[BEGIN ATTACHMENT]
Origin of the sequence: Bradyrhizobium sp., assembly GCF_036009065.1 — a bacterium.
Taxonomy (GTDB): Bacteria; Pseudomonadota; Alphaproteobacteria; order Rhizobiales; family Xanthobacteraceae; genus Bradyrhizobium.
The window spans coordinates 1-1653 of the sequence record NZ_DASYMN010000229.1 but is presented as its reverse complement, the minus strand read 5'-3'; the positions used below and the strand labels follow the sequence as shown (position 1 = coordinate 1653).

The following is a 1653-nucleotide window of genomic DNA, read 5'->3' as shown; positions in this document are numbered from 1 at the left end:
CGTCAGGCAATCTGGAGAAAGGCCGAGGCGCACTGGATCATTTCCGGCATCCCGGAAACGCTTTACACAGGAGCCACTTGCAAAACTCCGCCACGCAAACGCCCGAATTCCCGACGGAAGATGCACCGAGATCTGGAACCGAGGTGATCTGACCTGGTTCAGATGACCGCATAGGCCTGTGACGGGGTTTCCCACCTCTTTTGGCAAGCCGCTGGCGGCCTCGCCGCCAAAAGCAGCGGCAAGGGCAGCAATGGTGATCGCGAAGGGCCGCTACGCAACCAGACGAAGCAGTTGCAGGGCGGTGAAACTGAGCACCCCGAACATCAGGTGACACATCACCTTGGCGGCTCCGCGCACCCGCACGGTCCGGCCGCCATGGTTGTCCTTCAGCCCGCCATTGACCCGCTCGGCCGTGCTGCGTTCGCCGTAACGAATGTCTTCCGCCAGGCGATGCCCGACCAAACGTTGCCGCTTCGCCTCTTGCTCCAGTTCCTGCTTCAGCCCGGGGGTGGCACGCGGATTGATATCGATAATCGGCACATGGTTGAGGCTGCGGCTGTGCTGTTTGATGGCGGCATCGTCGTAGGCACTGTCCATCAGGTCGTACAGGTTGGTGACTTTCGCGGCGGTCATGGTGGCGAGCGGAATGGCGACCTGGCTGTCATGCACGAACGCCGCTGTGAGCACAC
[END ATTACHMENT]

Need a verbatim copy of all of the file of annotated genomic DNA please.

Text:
Origin of the sequence: Bradyrhizobium sp., assembly GCF_036009065.1 — a bacterium.
Taxonomy (GTDB): Bacteria; Pseudomonadota; Alphaproteobacteria; order Rhizobiales; family Xanthobacteraceae; genus Bradyrhizobium.
The window spans coordinates 1-1653 of the sequence record NZ_DASYMN010000229.1 but is presented as its reverse complement, the minus strand read 5'-3'; the positions used below and the strand labels follow the sequence as shown (position 1 = coordinate 1653).

The following is a 1653-nucleotide window of genomic DNA, read 5'->3' as shown; positions in this document are numbered from 1 at the left end:
CGTCAGGCAATCTGGAGAAAGGCCGAGGCGCACTGGATCATTTCCGGCATCCCGGAAACGCTTTACACAGGAGCCACTTGCAAAACTCCGCCACGCAAACGCCCGAATTCCCGACGGAAGATGCACCGAGATCTGGAACCGAGGTGATCTGACCTGGTTCAGATGACCGCATAGGCCTGTGACGGGGTTTCCCACCTCTTTTGGCAAGCCGCTGGCGGCCTCGCCGCCAAAAGCAGCGGCAAGGGCAGCAATGGTGATCGCGAAGGGCCGCTACGCAACCAGACGAAGCAGTTGCAGGGCGGTGAAACTGAGCACCCCGAACATCAGGTGACACATCACCTTGGCGGCTCCGCGCACCCGCACGGTCCGGCCGCCATGGTTGTCCTTCAGCCCGCCATTGACCCGCTCGGCCGTGCTGCGTTCGCCGTAACGAATGTCTTCCGCCAGGCGATGCCCGACCAAACGTTGCCGCTTCGCCTCTTGCTCCAGTTCCTGCTTCAGCCCGGGGGTGGCACGCGGATTGATATCGATAATCGGCACATGGTTGAGGCTGCGGCTGTGCTGTTTGATGGCGGCATCGTCGTAGGCACTGTCCATCAGGTCGTACAGGTTGGTGACTTTCGCGGCGGTCATGGTGGCGAGCGGAATGGCGACCTGGCTGTCATGCACGAACGCCGCTGTGAGCACAC